Postpartum Depression StatisticsPostpartum Depression Statistics

The School of Pharmacy at UCSF recently published a study on depression, pregnancy and postpartum. The study concludes that “10-20 percent of women suffer from new-onset depression during pregnancy and after giving birth.” In other words, 1-2 out of every 10 women who have never experienced depression will during pregnancy or right after giving birth.

The following finding within the study is more concerning.

This finding truly inspired the Postpartum Project. “In addition, even when the pregnant women were diagnosed with depression, the study found fewer than half received any treatment, versus 72 percent receiving treatment in the non-pregnant control group. Women suffering postpartum depression were similarly under-treated.”

In other words if you are a depressed woman who is not pregnant, you will have a higher likelihood of being taken seriously and or raising your voice and reaching out for help.  I believe as a culture we are especially hard on ourselves when it comes to parenthood. We expect to be flawless parents. We are all both weak and strong, that is what makes us human. I actually blame psychotherapy on this especially unforgiving expectation we have of ourselves as parents.  When we walk into a psychotherapists office, the clinician is trained to analyze your family system for good reasons, but we have so many systems that influence us.  We have the education system, the religious system, the cultural system. The family system is one of many systems that influence our overall mental and physical health.  When we ignore these systems, we are left further isolating the family.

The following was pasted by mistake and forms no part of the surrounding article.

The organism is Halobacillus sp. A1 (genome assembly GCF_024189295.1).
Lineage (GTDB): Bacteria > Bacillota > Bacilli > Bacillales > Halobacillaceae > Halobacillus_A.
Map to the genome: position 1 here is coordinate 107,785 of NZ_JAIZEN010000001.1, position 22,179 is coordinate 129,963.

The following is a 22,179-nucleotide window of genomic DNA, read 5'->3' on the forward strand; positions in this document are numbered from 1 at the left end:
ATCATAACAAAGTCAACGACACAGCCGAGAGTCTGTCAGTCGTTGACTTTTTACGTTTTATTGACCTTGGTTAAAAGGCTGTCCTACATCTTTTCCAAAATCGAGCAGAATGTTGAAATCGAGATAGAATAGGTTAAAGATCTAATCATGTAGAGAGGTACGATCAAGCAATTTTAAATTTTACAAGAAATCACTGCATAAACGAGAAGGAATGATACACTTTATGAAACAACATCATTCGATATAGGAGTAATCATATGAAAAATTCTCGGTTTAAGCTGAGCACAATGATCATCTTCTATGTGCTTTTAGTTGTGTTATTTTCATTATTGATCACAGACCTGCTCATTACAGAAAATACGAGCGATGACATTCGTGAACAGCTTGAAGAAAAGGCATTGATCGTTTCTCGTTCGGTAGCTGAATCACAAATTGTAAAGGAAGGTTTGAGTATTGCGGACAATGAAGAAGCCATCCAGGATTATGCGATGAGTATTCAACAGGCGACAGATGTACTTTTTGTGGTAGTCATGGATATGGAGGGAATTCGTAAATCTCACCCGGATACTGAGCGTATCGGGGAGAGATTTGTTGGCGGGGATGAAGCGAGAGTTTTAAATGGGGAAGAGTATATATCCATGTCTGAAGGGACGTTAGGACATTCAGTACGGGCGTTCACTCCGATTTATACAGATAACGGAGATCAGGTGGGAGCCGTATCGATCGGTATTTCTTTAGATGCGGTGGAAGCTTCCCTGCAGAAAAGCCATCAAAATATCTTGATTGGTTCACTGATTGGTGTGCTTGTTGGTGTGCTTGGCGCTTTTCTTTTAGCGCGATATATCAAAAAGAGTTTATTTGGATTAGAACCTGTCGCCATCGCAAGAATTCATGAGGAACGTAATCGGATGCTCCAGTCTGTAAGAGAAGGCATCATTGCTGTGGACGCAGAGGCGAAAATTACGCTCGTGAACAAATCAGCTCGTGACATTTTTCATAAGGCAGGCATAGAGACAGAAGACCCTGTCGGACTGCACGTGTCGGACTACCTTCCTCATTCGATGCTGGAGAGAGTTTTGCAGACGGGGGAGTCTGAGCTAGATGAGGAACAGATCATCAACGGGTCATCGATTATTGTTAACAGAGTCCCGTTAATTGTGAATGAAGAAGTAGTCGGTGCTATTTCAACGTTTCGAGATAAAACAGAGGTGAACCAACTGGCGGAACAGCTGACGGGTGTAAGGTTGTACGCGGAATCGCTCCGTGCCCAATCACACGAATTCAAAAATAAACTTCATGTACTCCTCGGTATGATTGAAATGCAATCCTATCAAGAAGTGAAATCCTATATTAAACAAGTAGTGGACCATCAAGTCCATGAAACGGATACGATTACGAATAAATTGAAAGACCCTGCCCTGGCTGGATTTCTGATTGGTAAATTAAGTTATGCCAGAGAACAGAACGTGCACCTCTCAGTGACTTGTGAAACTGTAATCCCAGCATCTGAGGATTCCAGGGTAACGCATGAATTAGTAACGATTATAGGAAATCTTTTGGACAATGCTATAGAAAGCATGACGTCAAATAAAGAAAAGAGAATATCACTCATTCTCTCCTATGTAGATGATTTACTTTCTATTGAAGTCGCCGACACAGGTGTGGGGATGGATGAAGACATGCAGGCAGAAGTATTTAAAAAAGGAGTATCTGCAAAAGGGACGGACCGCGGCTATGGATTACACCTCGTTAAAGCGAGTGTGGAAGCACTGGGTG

The postpartum depression stigma proliferates.  Isolation hurts. Wellness visits are simple check ins by clinicians trained in the assessment and treatment of depression and anxiety. Please feel free to click on the following link to read further regarding the study. With more accurate education, and more communication, we can treat mothers and fathers earlier and help them return to their prior base line of contentment and wellness.

After supper she got out her book and learned me about Moses and the Bulrushers, and I was in a sweat to find out all about him; but by and by she let it out that Moses had been dead a considerable long time; so then I didn’t care no more about him, because I don’t take no stock in dead people. (1.4)  Huck Finn